“I’ve been dilberted again. The old man revised
the specs for the fourth time this week.”

Flight Risk – Used to describe employees who are
suspected of planning to leave the company or
department soon.

404 – Someone who’s clueless. From the World Wide
Web error message “404 Not Found”, meaning that
the requested document could not be located.
“Don’t bother asking him…he’s 404, man.”

Generica – Features of the American landscape that
are exactly the same no matter where one is, such
as fast food joints, strip malls, sub-divisions.
Used as in “We were so lost in generica that I
forgot what city we were in.”

Keyboard Plaque – The disgusting buildup of dirt
and crud found on computer keyboards.

Ohnosecond – That minuscule fraction of time in
which you realize that you’ve just made a BIG
mistake.

Percussive Maintenance – The fine art of whacking
the crap out of an electronic device to get it to
work again.

Prairie Dogging – When someone yells or drops
something loudly in a “cube farm” (an office full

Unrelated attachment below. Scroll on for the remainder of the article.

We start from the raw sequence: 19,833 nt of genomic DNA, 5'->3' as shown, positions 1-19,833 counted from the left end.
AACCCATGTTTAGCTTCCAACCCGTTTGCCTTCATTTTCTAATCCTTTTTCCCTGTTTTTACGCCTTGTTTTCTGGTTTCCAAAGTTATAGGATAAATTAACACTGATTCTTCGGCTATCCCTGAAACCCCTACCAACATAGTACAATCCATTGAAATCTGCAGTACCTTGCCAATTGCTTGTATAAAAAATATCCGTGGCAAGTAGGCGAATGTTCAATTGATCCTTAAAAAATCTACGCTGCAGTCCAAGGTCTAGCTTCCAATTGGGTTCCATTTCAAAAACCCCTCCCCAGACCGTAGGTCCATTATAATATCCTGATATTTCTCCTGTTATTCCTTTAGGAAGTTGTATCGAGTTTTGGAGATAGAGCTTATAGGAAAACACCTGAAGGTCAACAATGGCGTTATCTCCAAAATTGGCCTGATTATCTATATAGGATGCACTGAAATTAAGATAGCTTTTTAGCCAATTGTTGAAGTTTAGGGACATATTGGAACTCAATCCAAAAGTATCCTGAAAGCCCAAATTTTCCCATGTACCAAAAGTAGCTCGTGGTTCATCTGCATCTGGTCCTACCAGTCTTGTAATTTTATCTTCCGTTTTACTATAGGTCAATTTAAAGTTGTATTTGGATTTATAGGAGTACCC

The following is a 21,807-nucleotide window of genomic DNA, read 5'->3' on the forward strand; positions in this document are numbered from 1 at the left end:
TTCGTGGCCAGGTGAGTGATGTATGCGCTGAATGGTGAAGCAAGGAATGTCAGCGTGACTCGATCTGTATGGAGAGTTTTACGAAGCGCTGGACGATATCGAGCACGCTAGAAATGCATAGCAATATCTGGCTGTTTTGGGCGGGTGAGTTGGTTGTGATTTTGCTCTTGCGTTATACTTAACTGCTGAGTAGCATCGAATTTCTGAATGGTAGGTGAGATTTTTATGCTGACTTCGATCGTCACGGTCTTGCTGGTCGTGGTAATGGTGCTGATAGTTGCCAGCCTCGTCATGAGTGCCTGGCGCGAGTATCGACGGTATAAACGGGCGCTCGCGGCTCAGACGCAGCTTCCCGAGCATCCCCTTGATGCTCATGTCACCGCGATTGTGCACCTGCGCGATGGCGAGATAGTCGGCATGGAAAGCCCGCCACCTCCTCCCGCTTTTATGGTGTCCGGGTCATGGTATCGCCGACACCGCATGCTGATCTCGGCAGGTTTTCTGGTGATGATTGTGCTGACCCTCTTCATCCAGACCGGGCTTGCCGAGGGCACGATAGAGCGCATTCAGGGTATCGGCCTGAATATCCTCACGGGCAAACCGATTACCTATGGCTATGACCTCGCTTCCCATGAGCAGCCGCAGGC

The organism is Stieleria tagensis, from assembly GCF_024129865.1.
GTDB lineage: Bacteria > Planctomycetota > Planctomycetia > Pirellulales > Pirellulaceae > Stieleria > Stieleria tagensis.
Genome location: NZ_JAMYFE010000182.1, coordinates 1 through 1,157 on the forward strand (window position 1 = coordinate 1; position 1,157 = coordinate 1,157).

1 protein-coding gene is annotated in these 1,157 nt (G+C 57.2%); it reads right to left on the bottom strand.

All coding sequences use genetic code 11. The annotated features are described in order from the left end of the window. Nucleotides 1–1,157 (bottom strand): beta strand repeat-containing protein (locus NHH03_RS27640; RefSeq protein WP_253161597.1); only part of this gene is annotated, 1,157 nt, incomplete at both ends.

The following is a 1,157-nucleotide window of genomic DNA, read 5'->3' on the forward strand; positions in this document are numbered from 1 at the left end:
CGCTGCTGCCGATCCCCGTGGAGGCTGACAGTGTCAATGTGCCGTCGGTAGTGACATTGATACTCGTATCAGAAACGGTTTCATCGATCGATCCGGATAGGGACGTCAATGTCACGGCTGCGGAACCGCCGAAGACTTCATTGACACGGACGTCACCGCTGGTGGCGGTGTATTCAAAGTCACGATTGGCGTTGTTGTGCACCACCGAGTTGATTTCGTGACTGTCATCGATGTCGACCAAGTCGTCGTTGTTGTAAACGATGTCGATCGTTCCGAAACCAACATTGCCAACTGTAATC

of cubicles) and everyone’s heads pop up over the
walls to see what’s going on.

Telephone Number Salary – A salary (or project
budget) that has seven digits.

Umfriend – A sexual relation of dubious standing
or a concealed intimate relationship, as in “This
is Dale, my…um…friend.”

Yuppie Food Stamps – the ubiquitous $20 bills
spewed out of ATMs everywhere. Often used when
trying to split the bill after a meal:
“We all owe $8 each, but all anybody’s got
is yuppie food stamps.”

 

 

The Business Of Fame

Pence

Most Famous Man Who Ever Lived

One day many years ago at a school in South London a teacher said to the class of 5-year-olds, “I’ll give 20 pence to the child who can tell me who was the most famous man who ever lived.”
An Irish boy put his hand up and said, “It was St. Patrick.” The teacher said, “Sorry Alan, that’s not correct.”
Then a Scottish boy put his hand up and said, “It was St. Andrew.” The teacher replied, “I’m sorry, Hamish, that’s not right either.
Finally, an Indian boy raised his hand and said, “It was Jesus Christ.” The teacher said, “That’s absolutely right, Jayant, come up here and I’ll give you the 20 pence.”